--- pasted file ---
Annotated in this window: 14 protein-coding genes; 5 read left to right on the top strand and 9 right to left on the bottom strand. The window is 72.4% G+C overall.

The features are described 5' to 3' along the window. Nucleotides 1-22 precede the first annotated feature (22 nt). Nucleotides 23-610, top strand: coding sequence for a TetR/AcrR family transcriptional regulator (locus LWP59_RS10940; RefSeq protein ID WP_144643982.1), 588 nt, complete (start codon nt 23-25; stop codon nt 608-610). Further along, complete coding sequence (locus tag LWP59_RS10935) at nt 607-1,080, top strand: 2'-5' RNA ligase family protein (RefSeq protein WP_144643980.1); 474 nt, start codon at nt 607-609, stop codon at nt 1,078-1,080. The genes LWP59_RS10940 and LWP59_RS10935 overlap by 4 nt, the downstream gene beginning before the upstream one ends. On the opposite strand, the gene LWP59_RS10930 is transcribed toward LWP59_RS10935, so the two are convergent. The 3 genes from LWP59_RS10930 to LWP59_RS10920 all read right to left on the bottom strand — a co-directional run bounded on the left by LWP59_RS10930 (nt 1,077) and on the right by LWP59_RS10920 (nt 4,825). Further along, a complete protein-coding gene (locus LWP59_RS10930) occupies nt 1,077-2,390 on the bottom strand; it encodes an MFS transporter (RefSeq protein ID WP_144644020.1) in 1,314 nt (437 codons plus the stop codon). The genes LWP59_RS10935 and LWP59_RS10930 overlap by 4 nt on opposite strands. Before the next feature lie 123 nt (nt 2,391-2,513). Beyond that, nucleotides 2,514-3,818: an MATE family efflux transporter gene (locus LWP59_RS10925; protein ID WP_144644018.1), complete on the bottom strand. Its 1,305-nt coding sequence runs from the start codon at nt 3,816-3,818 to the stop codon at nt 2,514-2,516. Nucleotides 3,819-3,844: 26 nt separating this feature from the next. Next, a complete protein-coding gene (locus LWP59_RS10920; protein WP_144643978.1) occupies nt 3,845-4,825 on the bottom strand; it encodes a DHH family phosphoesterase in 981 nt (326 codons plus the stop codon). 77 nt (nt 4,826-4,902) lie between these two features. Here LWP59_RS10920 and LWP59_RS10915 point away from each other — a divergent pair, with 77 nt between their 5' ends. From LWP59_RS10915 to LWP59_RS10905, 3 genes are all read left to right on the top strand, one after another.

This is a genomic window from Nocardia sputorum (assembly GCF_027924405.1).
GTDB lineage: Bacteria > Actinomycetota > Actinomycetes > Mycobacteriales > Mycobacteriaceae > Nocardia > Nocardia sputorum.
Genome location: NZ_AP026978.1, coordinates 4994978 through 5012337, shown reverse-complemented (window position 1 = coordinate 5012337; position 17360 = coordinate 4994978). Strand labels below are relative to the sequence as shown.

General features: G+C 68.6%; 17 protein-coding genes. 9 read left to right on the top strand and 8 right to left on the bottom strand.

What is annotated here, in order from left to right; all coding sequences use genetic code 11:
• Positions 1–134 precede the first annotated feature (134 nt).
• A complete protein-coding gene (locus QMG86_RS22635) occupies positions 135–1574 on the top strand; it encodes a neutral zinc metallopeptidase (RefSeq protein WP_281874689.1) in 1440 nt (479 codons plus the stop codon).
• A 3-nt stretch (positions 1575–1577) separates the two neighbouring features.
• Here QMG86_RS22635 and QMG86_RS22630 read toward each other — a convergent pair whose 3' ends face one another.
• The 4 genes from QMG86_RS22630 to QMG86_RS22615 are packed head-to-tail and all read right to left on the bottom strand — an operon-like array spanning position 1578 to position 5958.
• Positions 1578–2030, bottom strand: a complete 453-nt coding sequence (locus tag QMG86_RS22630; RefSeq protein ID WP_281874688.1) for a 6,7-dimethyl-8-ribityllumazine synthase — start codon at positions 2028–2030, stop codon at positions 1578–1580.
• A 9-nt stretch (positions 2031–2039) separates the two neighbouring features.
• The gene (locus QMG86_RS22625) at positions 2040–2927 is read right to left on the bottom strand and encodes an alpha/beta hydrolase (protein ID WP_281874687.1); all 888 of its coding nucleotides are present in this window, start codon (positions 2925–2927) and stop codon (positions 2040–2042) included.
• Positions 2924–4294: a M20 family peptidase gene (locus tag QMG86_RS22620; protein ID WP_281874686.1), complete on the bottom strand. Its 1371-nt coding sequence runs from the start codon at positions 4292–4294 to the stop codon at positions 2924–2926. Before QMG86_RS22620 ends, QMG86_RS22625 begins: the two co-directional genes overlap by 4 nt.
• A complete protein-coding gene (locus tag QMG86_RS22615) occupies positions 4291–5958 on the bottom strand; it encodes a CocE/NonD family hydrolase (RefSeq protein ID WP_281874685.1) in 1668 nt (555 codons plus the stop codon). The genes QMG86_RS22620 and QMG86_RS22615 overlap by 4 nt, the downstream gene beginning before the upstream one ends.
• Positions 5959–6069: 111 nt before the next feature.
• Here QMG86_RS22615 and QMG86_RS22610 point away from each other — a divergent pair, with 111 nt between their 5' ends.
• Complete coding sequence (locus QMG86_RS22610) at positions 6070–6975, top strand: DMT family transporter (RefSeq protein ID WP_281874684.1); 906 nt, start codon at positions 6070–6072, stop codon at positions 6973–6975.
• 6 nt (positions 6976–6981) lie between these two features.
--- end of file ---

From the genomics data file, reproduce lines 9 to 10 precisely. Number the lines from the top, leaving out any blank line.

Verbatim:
• A complete protein-coding gene (locus QMG86_RS22635) occupies positions 135–1574 on the top strand; it encodes a neutral zinc metallopeptidase (RefSeq protein WP_281874689.1) in 1440 nt (479 codons plus the stop codon).
• A 3-nt stretch (positions 1575–1577) separates the two neighbouring features.